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Source Reduction

EH_SOLID WASTE HIERARCHYEach of us possesses the ability reduce the volume and toxicity of those wastes we generate and ultimately introduce into our living environment. We do this by learning about and practicing what is called source reduction. Source reduction can preserve our limited natural resources and conserve energy, and it can reduce the disposal burden on our landfills and transfer stations.  It can also reduce the potential for harmful pollutants to negatively impact our health via contamination of our drinking and recreational water supplies, while protecting our local flora and fauna. 

There are several different methods of source reduction.  Some can be practiced in the home while others are related to the products we manufacture or purchase.  The following are a series of source reduction techniques you can practice.

Easy Source Reduction Practices at Home

Below are examples for source reduction at home that are easy to do. Residents should be encouraged to pick a few activities to start.

  • Practice water and energy conservation.
  • Eliminate disposables! Use washable dishware at home and on outings, refillable razors, and cloth napkins and handkerchiefs.
  • Wrap presents in old maps, the comics or a paper bag that has been decorated.
  • Share magazines with friends and community facilities such as day-care centers and retirement homes.
  • Purchase items that have the least amount of packaging; do not use unnecessary bags for items such as apples, potatoes and oranges; and bring your own canvas bag to the grocery store.
  • Start a garden to get fresh food from the backyard instead of packaged food from a store.

Composting is a method of recycling your yard waste that’s capable of producing a nutrient rich byproduct which can be used to feed your growing landscaping. A compost pile can be developed from the leaves you rake, the grass you mow, and even the branches you trim.  Composting can save landfill space, while providing you with a no-cost nutrient-dense soil in which your plants may thrive.  It is produced when yard waste and other organic matter is broken down by bacteria and fungi and made into a recycled form of ‘plant fertilizer’. It only takes a little time and attention.

For most homeowners, grass clippings and leaves are found in abundance around the yard.  Luckily, leaves and grass are also great ingredients for building compost! Others materials suitable for composting include: weeds free of seed heads, crop residues, vegetable and fruit peelings, coffee grounds, crushed eggshells and other similar kitchen wastes, sawdust, hay, and straw.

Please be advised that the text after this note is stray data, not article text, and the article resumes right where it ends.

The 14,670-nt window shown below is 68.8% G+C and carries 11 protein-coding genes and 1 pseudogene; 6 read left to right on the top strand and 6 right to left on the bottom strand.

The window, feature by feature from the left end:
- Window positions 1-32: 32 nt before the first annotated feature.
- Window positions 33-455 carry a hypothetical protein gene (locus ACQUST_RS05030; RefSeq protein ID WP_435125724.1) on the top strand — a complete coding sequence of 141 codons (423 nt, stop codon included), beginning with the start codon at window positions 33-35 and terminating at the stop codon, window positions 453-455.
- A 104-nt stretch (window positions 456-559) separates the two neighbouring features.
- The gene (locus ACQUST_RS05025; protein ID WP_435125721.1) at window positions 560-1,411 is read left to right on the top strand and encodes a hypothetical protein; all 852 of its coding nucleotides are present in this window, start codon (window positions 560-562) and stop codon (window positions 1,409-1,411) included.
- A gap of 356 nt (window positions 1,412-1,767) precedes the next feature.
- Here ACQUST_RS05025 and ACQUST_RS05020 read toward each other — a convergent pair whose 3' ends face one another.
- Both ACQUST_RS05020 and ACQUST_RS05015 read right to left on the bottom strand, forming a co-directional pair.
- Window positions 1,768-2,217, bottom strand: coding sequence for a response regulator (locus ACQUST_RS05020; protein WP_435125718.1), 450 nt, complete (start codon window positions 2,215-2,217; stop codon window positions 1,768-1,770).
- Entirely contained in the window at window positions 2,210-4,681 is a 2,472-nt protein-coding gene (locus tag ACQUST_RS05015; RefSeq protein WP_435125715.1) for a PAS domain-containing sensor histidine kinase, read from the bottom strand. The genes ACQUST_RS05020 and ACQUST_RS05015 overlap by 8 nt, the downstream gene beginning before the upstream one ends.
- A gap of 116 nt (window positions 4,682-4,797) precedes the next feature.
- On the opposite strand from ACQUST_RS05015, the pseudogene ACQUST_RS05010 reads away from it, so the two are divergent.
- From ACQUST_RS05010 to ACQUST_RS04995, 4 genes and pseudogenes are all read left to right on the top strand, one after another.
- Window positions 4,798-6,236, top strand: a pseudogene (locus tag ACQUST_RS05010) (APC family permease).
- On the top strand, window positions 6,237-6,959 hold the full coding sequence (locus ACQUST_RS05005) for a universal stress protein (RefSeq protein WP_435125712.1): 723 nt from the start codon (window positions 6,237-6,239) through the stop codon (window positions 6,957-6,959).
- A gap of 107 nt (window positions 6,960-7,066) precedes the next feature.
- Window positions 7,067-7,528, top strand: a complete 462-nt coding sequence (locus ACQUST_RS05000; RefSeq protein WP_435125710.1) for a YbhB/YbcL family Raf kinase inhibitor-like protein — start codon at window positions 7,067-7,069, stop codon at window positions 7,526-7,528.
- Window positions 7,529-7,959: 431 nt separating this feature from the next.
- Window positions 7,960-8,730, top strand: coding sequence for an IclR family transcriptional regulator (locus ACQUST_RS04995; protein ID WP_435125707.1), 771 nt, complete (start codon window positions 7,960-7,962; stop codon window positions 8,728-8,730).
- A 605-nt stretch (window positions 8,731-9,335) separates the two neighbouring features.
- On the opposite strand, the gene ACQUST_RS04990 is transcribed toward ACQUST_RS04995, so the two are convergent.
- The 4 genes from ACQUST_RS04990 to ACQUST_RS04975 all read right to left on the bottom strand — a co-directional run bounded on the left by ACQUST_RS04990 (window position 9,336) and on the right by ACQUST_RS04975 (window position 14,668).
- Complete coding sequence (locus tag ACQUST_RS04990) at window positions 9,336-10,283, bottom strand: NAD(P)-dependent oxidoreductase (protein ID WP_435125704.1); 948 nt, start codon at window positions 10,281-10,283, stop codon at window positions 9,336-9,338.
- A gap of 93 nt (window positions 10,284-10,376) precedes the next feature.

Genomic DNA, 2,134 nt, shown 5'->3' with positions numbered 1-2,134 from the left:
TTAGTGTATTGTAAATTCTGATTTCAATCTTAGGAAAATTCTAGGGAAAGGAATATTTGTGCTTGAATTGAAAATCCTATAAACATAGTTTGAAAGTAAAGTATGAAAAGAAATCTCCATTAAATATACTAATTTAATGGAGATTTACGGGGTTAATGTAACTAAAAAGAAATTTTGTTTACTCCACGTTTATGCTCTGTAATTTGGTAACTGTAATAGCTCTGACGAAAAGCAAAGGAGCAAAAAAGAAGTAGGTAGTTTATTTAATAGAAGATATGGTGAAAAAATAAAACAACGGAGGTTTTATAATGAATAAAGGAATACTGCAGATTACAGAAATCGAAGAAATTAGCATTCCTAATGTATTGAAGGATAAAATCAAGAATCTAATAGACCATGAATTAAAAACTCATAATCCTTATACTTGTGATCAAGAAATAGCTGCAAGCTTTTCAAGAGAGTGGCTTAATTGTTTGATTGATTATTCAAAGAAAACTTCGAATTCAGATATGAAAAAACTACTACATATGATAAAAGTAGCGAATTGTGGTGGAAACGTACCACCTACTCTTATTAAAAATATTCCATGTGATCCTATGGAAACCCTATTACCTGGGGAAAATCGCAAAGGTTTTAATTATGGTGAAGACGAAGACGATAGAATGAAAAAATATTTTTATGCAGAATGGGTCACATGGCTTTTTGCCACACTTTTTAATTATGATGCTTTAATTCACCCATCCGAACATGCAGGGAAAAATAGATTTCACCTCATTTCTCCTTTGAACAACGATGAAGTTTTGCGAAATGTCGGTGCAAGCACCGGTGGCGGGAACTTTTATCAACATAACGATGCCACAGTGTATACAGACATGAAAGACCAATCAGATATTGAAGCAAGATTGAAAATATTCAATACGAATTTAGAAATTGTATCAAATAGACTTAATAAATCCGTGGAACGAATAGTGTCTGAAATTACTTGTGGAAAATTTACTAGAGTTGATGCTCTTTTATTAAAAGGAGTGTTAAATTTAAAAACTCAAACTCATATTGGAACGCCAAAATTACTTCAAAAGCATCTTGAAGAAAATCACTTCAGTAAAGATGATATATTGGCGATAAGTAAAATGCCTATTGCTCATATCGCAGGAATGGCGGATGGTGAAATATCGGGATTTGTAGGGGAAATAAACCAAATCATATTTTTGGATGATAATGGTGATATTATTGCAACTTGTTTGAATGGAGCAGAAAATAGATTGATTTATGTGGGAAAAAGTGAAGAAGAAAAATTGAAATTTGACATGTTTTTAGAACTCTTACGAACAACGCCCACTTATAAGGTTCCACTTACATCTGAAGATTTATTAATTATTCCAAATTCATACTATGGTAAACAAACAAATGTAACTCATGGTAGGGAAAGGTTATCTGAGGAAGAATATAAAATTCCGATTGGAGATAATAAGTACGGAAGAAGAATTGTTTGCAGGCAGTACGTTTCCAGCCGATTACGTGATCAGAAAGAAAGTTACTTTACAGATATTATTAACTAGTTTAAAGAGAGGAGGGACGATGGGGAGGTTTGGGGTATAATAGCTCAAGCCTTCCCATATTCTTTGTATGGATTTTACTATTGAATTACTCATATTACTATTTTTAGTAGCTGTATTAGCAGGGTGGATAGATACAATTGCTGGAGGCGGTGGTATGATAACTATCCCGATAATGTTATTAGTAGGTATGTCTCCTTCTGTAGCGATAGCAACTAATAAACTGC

Materials NOT suitable for composting include meat and dairy wastes, as these will surely attract animals and insects.

 Click here to learn how to properly compost!


One way to reduce yard trimmings involves the natural decomposition of lawn clippings that remain on the lawn after mowing. Grasscycling is recommended for established lawns.

Consumer Shopping and Source Reduction

As a consumer, you can practice source reduction as well.  Consumers can look for products and packaging that generate less waste and are less toxic. Consumers should select products for their durability and reusability. Consider the following steps:

  1. Determine if the product is really needed or if there are alternatives to purchasing a new product such as renting, borrowing or purchasing the item from a reuse shop.
  2. Investigate items around the house that could be substituted or made into the new product.
  3. Purchase only the items needed; for example, to avoid storing food that may spoil, paint that may need to be discarded, or household and lawn chemicals that may have a short shelf life. Avoid purchasing items in bulk that may not get used before their expiration.
  4. Instead of pesticides, use beneficial insects, companion planting in the garden, and hand-picking to ward off certain pests.
  5. Use water-based paint instead of oil-based paint to eliminate the need for paint cleaners.
  6. Assure proper dilution of condensed cleaners and consider using multipurpose cleaners rather than a specific cleaner for a specific job.

Some manufacturers are now making this easier by providing refillable products or reducing wasteful packaging. Simply by paying attention to packaging and selectively purchasing you can have a substantial impact on both household and community waste streams. 

Serving the Residents of Kendall County Since 1966
811 W. John Street, Yorkville, IL 60560   •   630-553-9100